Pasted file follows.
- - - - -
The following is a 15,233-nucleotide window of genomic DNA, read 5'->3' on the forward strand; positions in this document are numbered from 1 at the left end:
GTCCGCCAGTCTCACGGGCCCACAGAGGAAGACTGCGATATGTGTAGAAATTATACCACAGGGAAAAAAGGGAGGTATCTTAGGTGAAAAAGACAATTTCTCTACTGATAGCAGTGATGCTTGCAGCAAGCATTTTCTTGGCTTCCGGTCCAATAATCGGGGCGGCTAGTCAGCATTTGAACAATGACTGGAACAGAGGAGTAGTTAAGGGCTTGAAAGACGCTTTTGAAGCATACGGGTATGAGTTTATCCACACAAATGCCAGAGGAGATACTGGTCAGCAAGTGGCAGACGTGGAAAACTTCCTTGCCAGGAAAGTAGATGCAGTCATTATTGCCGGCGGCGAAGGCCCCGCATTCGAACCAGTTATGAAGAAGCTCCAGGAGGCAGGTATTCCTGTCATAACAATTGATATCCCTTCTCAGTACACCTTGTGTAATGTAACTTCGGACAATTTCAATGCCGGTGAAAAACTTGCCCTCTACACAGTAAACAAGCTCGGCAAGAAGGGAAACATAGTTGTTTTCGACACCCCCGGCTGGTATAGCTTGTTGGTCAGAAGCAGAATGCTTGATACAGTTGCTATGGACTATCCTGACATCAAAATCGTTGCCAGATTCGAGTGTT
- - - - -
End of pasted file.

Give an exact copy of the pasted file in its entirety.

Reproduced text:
The following is a 15,233-nucleotide window of genomic DNA, read 5'->3' on the forward strand; positions in this document are numbered from 1 at the left end:
GTCCGCCAGTCTCACGGGCCCACAGAGGAAGACTGCGATATGTGTAGAAATTATACCACAGGGAAAAAAGGGAGGTATCTTAGGTGAAAAAGACAATTTCTCTACTGATAGCAGTGATGCTTGCAGCAAGCATTTTCTTGGCTTCCGGTCCAATAATCGGGGCGGCTAGTCAGCATTTGAACAATGACTGGAACAGAGGAGTAGTTAAGGGCTTGAAAGACGCTTTTGAAGCATACGGGTATGAGTTTATCCACACAAATGCCAGAGGAGATACTGGTCAGCAAGTGGCAGACGTGGAAAACTTCCTTGCCAGGAAAGTAGATGCAGTCATTATTGCCGGCGGCGAAGGCCCCGCATTCGAACCAGTTATGAAGAAGCTCCAGGAGGCAGGTATTCCTGTCATAACAATTGATATCCCTTCTCAGTACACCTTGTGTAATGTAACTTCGGACAATTTCAATGCCGGTGAAAAACTTGCCCTCTACACAGTAAACAAGCTCGGCAAGAAGGGAAACATAGTTGTTTTCGACACCCCCGGCTGGTATAGCTTGTTGGTCAGAAGCAGAATGCTTGATACAGTTGCTATGGACTATCCTGACATCAAAATCGTTGCCAGATTCGAGTGTT